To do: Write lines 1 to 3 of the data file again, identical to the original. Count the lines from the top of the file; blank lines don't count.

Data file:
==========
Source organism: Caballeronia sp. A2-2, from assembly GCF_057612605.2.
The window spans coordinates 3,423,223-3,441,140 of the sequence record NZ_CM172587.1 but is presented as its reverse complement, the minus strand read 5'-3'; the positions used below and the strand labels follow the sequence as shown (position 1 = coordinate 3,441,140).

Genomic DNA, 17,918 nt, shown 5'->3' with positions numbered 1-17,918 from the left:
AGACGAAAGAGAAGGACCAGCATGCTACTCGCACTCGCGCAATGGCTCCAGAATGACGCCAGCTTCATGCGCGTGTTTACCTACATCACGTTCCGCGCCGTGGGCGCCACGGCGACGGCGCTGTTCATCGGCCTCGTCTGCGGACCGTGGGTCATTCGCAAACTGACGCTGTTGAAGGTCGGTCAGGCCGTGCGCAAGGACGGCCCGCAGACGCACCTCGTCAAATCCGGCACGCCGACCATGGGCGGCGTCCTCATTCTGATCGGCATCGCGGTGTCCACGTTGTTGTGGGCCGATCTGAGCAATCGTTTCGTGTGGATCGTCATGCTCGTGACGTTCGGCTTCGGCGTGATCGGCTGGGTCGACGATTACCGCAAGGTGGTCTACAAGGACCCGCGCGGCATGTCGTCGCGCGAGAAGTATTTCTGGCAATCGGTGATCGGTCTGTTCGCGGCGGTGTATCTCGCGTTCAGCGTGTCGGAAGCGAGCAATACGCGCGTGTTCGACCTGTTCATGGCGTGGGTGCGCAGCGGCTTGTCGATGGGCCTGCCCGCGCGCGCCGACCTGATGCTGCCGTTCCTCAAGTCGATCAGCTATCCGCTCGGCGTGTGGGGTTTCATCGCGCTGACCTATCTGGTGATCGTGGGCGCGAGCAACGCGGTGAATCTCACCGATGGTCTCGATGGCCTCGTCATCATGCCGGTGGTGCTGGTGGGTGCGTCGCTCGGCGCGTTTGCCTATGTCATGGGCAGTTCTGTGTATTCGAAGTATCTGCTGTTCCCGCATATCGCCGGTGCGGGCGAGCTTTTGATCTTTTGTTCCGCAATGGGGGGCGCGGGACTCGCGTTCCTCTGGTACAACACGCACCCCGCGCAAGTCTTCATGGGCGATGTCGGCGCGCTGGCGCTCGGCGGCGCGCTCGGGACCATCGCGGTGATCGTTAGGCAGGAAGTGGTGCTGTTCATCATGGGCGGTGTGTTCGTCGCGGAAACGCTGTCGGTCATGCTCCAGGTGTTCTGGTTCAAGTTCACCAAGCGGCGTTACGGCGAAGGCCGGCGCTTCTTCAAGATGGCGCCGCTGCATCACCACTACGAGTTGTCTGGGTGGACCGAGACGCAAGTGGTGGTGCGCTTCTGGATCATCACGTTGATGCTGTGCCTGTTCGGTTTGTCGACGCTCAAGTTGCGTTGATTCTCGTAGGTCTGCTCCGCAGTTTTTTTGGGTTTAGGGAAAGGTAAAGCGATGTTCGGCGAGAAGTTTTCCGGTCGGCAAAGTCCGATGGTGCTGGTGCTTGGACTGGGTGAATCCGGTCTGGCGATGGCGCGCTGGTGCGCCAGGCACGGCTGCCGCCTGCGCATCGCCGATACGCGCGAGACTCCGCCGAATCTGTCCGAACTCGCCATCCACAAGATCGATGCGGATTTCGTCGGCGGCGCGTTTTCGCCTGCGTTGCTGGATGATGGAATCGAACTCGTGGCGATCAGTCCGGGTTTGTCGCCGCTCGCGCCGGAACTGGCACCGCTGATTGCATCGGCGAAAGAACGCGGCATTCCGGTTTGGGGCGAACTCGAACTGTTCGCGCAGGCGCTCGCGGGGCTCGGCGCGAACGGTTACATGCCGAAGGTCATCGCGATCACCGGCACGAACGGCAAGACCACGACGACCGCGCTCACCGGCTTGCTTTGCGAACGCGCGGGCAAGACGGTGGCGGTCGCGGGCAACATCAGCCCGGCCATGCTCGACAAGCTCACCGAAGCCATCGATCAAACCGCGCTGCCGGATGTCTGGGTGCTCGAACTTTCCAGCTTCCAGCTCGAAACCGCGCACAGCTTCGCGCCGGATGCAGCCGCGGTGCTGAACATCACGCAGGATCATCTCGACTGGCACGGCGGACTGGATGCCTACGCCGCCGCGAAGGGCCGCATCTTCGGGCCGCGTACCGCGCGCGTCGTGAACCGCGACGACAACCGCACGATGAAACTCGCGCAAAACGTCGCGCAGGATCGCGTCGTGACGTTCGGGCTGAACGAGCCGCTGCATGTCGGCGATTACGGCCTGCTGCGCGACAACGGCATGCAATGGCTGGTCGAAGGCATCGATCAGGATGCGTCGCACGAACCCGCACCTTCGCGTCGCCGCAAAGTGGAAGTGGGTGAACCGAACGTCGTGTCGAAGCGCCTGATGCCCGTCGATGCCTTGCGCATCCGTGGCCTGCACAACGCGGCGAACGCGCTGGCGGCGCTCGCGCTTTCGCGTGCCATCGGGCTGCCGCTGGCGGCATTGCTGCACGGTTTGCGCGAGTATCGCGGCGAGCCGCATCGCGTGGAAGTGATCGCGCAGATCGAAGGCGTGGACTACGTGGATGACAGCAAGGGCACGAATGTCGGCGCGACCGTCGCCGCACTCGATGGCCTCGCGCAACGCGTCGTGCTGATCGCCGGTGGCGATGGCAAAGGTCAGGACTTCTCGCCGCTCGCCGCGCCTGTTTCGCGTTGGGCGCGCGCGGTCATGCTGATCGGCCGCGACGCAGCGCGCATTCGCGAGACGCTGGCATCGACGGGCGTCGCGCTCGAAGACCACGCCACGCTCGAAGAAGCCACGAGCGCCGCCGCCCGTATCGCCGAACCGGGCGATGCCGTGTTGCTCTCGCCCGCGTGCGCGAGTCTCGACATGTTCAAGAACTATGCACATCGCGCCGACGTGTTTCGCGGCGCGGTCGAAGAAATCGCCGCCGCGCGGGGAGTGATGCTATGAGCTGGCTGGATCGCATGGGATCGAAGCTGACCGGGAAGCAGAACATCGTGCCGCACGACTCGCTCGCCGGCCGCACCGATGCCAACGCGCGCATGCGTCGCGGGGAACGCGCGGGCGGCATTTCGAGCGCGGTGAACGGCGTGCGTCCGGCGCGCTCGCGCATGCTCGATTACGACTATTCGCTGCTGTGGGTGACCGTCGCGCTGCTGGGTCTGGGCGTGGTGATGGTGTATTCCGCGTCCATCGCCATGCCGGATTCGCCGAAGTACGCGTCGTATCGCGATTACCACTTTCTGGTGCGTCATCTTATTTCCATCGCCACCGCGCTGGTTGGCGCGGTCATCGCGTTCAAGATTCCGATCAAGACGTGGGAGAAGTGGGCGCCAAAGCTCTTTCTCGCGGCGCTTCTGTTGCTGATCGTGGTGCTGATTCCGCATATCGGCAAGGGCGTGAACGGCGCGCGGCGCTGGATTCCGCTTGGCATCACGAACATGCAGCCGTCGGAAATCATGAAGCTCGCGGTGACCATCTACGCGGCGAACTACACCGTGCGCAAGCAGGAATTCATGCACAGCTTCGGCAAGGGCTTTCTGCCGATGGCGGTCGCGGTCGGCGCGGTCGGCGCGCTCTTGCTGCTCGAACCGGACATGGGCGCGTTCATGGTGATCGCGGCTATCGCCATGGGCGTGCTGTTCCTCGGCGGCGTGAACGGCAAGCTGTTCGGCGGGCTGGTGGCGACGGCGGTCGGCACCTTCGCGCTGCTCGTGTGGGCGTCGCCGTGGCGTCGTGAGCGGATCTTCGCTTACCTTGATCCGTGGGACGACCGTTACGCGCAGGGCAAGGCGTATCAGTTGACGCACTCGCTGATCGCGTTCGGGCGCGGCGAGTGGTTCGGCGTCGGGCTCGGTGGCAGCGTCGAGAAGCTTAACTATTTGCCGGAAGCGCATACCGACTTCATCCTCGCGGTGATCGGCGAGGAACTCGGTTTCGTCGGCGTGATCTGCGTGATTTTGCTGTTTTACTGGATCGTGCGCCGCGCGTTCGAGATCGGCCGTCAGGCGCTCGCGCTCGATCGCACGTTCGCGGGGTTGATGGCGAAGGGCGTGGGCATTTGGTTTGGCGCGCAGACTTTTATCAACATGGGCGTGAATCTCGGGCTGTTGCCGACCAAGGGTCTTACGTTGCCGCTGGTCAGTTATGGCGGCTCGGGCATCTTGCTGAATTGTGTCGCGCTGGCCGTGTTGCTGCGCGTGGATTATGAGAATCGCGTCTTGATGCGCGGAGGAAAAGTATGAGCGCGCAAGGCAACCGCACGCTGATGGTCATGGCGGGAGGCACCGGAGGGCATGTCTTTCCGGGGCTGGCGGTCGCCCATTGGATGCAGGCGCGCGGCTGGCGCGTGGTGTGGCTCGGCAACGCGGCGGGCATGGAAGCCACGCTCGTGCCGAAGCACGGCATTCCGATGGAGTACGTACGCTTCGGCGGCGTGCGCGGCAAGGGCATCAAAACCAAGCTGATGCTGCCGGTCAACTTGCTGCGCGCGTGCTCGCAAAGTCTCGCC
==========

Source organism: Caballeronia sp. A2-2, from assembly GCF_057612605.2.
The window spans coordinates 3,423,223-3,441,140 of the sequence record NZ_CM172587.1 but is presented as its reverse complement, the minus strand read 5'-3'; the positions used below and the strand labels follow the sequence as shown (position 1 = coordinate 3,441,140).

Genomic DNA, 17,918 nt, shown 5'->3' with positions numbered 1-17,918 from the left: